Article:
# Tidligere arrangementer - Side 3

Stian may also say something about possible master of science thesis projects. He is PhD student.

In this talk, I will briefly describe four different perspectives from the educational research literature on what it means to learn scientific computing: 1) modeling, 2) practices, 3) computational thinking, and 4) computational literacy.

I will also touch on the epistemologies inherent to each theory - what they have to say about scientific knowledge, cite key references, and suggest instructional approaches tailored to each approach.

Using Fault Network Characteristics to Predict Local and Global Damage Accumulation

Multiclass Classification Of Leptons In Proton-Proton Collisions At sqrt{s}=13 TeV Using Machine Learning

Benchmarking and Optimization of Cardiac Electrophysiology Solvers

Machine Learning for Exploration of Silica Structures Using Molecular Dynamics

Machine Learning for Exploration of Mechanical Structures Using Molecular Dynamics

Evaluating Approximate Methods for Computing Extracellular Potentials from Neuronal Networks

Predicting solid-state qubit material host

**Title: Computational Thinking and Computational Fluency: Past, Present, and Future**

Deep learning to estimate power output from breathing

Intergrating computing in the diciplines change both the subject and the way we teach. How do we meet these changes?

Beregninger i fagene endrer både faget og måten vi underviser på. Hvordan møter vi disse endringene?

Electronic and Optical Properties of Two-Dimensional BaSi2

Constructive alignment of learning aims, examination and learning activities is a convincing principle for course design. However, to make a meaningful alignment, we first need to precisely define and understand these aspects in the context of a given course. For instance, if learning aims are to truly guide/define examination and learning activities, we need a rich conception of learning aims that goes well beyond the short, general and typically vague formulations provided on course web pages. As always, devil is in the details. To initiate a discussion, I will show examples of how we have tried to face the challenge of being sufficiently concrete in our approach to constructive alignment in the course IN1000 (a large introductory programming course at UiO).

After having taught computing in a mathematical setting for many years, I have collected a number of observations and hypotheses about how students develop their understanding. In particular I have seen many examples of how computing triggers understanding of mathematical concepts. Some of these are quite standard, eg. numerical integration as a tool to extend the understanding of the definition of the integral. In this talk I will discuss some fairly obvious examples of this kind, but I will focus on some less obvious examples. Hopefully, this will illustrate that computing can be integrated fruitfully with mathematics in areas far beyond what we do today.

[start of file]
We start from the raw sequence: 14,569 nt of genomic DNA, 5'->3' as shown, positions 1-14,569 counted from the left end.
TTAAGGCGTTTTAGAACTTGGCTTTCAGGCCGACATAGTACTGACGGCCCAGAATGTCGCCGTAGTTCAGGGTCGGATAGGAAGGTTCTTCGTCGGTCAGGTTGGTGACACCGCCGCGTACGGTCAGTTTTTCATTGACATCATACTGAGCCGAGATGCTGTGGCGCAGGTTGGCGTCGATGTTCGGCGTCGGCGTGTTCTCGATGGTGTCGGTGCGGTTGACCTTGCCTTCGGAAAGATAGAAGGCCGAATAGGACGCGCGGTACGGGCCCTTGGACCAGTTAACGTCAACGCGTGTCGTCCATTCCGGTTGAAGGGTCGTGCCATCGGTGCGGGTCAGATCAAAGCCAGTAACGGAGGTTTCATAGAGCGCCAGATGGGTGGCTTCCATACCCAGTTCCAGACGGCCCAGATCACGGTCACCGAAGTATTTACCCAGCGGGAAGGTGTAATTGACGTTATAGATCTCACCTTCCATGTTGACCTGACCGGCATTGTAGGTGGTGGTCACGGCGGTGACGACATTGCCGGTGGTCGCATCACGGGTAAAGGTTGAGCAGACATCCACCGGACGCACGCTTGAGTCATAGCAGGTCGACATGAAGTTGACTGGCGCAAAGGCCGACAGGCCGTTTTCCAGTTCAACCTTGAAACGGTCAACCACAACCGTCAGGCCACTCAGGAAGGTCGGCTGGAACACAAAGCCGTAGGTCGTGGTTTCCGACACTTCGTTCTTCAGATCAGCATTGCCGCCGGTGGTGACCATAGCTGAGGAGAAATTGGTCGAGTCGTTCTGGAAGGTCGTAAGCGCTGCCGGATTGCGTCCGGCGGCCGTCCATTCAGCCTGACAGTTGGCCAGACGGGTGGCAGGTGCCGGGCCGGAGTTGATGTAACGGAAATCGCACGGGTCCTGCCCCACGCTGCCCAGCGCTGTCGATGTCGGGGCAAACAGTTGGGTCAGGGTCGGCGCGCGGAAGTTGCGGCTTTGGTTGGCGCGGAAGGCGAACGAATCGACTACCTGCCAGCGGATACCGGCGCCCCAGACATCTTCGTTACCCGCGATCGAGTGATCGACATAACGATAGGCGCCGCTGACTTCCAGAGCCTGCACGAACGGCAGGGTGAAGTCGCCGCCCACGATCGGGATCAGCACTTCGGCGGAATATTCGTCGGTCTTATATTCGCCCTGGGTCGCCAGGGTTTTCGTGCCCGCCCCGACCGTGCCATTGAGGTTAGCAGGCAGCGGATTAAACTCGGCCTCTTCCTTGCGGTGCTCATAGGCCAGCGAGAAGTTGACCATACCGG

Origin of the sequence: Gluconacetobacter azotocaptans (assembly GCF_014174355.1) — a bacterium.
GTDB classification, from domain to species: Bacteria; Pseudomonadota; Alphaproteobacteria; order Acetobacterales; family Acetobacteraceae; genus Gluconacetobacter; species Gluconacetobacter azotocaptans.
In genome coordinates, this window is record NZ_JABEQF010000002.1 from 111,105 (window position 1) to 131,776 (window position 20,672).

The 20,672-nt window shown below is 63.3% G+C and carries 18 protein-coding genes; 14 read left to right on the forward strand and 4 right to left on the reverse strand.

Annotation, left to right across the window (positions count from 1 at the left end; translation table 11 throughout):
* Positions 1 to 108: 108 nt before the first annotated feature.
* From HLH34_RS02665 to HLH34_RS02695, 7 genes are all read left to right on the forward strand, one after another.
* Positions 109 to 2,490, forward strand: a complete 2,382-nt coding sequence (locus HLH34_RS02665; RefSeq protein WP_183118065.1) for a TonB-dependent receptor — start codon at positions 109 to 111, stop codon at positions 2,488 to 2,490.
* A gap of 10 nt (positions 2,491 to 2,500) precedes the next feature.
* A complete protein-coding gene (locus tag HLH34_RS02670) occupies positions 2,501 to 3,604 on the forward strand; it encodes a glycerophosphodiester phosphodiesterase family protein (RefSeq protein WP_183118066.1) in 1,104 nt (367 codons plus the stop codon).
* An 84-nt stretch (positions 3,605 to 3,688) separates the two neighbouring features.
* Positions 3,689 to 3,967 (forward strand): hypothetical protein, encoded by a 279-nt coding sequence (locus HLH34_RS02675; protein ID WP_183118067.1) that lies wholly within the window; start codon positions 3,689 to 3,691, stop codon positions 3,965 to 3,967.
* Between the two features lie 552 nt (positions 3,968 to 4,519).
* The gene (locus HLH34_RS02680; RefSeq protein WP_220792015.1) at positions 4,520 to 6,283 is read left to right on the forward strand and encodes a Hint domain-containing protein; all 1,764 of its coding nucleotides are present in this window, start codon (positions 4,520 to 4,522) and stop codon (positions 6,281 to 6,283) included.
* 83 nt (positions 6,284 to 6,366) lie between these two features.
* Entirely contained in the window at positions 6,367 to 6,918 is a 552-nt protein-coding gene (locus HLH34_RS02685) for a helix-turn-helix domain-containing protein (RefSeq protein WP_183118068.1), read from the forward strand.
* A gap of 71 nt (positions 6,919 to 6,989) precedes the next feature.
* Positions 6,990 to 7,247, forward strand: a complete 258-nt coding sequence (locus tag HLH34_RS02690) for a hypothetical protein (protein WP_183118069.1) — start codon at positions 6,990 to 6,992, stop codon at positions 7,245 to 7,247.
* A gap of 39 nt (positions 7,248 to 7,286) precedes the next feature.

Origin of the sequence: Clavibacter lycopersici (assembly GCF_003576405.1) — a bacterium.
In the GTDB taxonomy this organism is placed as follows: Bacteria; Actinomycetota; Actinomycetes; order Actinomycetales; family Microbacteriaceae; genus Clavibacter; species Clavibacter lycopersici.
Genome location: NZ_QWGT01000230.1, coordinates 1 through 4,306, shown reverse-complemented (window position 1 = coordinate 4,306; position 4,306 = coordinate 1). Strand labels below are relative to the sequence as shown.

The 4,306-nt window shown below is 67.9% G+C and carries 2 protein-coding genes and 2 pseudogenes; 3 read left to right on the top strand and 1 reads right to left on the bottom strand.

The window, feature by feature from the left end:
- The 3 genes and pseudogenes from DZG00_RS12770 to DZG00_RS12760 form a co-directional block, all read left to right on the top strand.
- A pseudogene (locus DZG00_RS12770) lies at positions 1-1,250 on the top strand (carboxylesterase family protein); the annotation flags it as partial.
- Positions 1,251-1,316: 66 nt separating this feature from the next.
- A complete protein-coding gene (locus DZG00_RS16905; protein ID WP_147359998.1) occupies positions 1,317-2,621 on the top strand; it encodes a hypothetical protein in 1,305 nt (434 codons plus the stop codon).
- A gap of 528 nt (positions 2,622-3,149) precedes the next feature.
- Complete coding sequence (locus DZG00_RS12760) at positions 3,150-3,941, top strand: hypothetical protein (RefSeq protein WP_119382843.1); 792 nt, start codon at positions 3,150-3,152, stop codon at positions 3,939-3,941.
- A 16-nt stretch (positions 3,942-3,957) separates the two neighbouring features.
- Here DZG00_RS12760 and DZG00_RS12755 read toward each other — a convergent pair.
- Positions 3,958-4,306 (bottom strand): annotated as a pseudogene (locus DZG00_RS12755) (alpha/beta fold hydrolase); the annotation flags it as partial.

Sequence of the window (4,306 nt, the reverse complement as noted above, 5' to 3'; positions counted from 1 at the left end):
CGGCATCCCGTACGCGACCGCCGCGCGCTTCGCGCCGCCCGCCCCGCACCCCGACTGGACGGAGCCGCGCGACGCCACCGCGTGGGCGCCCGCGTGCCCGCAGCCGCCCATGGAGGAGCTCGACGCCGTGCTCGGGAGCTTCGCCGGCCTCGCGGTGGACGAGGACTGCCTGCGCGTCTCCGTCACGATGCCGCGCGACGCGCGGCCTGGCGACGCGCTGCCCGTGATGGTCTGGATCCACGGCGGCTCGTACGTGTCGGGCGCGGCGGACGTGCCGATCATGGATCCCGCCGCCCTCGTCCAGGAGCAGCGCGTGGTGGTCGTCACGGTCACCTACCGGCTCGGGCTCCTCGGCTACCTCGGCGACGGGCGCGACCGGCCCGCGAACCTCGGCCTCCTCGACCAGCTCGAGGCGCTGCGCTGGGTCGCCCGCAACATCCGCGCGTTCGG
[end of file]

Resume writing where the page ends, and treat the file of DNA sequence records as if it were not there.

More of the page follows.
In the new CompSci MSCA PhD program we will educate 32 PHD-students across the faculty. They will all have a 20 ECTS intensive introduction course in computing and data science. This will open new opportunities to develop PhD-level courses in the spirit of the CS program. I will introduce a discussion of what the contents and level of such courses should be with a particular focus on how Fys4150 and Fys-stk4155 can be adapted to students with diverse computational skills.

It would be a mistake to assume that students have learned the thing you just presented to them. Formative assessment is thus concerned with informing both the teacher and the student about how much students understand about a topic, and discover any misunderstandings.

Supervised Learning in a Nuclear Physics Experiment

Ship traffic flow simulated by source panel method

The seminar will be in Norwegian: "Vi presenterer en modell for kompetanseheving i realfaglig programmering for lærere. Modellen tar for seg opplæring i programmering på fagenes premisser, og vi ser på hvordan en slik modell kan brukes for lærere i høyere utdanning."

Computational thinking are by some defined as the capability to resolve problems algorithmically and logically, including skills related to representing, organizing and identifying patterns in data. This may be seen as leaning in a direction of discrete and observable processes. The Norwegian translation to "algoritmisk tenkning" can be read even clearer in the direction of defining explicit, deterministic instructions to achieve a well understood outcome. At the same time, computational thinking is not only promoted as a means to allow the development of concrete code/algorithms, but also as a way of thinking constructively about phenomena in a variety of fields. And it is clearly not the case that all phenomena in nature and society only involve discrete, directly observed entities - to the contrary, many relations and processes we may be interested in are continuous and probabilistic in their nature, where we have to constructively relate to risks, uncertainties and underlying patterns. An interesting question is whether the ability to devise algorithms to solve well defined problems and the ability to relate constructively to questions in an uncertain world should be seen as two aspects of the same skillset, or as separate skills that are cultivated through separate learning experiences.

What do we mean by "learning programming", why do many find it challenging to learn, what are really the main challenges, which aspects do people in different settings need to learn and how do they best learn it? Geir Kjetil Sandve will give a brief introduction to a discussion where we look forward to hearing experiences and viewpoints inspired by the myriad settings where people in our environment have been involved in programming.